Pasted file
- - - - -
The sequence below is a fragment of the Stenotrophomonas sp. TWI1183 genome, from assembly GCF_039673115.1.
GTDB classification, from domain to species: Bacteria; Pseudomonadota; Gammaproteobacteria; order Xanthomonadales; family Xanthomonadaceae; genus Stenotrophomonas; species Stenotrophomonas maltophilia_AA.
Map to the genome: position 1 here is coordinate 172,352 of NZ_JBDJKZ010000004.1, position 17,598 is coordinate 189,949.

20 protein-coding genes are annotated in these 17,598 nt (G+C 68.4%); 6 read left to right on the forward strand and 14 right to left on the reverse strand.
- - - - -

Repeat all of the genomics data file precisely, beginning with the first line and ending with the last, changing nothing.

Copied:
The sequence below is a fragment of the Stenotrophomonas sp. TWI1183 genome, from assembly GCF_039673115.1.
GTDB classification, from domain to species: Bacteria; Pseudomonadota; Gammaproteobacteria; order Xanthomonadales; family Xanthomonadaceae; genus Stenotrophomonas; species Stenotrophomonas maltophilia_AA.
Map to the genome: position 1 here is coordinate 172,352 of NZ_JBDJKZ010000004.1, position 17,598 is coordinate 189,949.

20 protein-coding genes are annotated in these 17,598 nt (G+C 68.4%); 6 read left to right on the forward strand and 14 right to left on the reverse strand.